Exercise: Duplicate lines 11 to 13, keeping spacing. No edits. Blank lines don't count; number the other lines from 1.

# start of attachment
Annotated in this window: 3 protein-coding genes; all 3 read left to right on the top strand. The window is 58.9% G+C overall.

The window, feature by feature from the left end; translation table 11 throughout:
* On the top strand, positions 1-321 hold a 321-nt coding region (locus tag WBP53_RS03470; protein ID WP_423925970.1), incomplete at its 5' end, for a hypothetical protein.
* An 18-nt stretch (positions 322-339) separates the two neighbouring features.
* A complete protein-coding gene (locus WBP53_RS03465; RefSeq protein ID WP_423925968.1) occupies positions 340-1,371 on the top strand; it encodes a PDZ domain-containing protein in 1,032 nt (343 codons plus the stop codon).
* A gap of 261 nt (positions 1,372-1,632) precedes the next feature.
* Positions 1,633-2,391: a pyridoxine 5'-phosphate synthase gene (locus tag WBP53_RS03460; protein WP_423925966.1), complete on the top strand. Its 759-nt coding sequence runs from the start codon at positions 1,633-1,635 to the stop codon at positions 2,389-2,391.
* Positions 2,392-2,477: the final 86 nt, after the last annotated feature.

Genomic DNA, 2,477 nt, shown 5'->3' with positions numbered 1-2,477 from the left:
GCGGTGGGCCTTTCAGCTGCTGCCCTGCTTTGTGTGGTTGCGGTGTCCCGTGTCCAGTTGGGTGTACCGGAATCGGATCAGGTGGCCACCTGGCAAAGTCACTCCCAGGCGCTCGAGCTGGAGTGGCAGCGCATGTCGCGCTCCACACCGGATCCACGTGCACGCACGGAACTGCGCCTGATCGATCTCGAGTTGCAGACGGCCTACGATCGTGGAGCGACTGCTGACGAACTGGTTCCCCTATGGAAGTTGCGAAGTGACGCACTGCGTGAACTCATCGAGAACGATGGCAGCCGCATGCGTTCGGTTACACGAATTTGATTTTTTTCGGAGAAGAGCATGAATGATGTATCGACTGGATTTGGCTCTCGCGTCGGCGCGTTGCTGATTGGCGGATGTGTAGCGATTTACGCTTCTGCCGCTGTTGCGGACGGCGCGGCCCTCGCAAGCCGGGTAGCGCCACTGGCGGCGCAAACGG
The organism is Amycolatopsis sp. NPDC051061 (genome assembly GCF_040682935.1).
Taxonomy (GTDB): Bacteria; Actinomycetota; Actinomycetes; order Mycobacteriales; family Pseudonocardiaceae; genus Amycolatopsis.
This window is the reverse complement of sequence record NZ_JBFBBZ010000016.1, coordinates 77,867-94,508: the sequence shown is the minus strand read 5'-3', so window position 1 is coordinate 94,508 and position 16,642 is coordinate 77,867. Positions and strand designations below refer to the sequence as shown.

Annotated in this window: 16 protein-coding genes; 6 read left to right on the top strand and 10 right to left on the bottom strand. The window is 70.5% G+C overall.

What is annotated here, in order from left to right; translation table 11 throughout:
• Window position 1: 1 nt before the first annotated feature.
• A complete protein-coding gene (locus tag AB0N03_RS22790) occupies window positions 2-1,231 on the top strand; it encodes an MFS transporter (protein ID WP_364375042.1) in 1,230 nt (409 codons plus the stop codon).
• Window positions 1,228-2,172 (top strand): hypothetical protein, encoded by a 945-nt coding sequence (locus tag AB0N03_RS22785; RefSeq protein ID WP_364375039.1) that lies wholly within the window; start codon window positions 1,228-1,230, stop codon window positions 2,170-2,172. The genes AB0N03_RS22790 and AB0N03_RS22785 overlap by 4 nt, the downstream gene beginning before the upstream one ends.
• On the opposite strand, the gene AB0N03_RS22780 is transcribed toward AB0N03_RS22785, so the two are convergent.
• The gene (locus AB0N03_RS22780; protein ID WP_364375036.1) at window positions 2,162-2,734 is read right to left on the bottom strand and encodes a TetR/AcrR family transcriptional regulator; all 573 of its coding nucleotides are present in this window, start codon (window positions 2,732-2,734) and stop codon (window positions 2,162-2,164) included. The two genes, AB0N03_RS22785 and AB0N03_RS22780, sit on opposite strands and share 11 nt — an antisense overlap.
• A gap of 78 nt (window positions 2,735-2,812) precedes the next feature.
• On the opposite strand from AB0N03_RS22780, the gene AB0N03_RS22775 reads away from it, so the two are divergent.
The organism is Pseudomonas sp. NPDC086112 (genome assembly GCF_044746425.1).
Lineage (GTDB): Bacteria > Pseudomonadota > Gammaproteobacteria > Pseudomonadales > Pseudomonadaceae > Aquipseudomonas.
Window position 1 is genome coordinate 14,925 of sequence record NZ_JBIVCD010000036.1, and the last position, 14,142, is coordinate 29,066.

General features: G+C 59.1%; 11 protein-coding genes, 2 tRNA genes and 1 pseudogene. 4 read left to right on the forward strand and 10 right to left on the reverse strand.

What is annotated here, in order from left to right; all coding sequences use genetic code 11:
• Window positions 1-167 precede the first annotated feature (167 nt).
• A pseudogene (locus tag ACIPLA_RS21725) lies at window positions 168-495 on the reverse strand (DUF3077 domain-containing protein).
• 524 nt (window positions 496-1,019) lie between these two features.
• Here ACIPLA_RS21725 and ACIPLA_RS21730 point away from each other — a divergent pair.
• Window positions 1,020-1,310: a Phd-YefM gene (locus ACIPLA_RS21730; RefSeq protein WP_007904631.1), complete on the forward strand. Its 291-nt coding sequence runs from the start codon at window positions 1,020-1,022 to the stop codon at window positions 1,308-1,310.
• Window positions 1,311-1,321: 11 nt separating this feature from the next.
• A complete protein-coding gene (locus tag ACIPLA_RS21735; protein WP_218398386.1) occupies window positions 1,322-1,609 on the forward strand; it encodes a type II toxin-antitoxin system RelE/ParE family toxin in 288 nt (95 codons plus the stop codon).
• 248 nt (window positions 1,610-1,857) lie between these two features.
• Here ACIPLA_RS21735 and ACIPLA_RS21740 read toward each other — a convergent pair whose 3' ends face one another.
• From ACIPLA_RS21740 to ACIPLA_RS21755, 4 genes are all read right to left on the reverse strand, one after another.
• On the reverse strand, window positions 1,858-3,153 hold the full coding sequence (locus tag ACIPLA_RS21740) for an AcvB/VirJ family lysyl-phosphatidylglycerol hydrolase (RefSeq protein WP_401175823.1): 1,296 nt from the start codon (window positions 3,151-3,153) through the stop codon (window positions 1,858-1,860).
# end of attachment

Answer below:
The organism is Amycolatopsis sp. NPDC051061 (genome assembly GCF_040682935.1).
Taxonomy (GTDB): Bacteria; Actinomycetota; Actinomycetes; order Mycobacteriales; family Pseudonocardiaceae; genus Amycolatopsis.
This window is the reverse complement of sequence record NZ_JBFBBZ010000016.1, coordinates 77,867-94,508: the sequence shown is the minus strand read 5'-3', so window position 1 is coordinate 94,508 and position 16,642 is coordinate 77,867. Positions and strand designations below refer to the sequence as shown.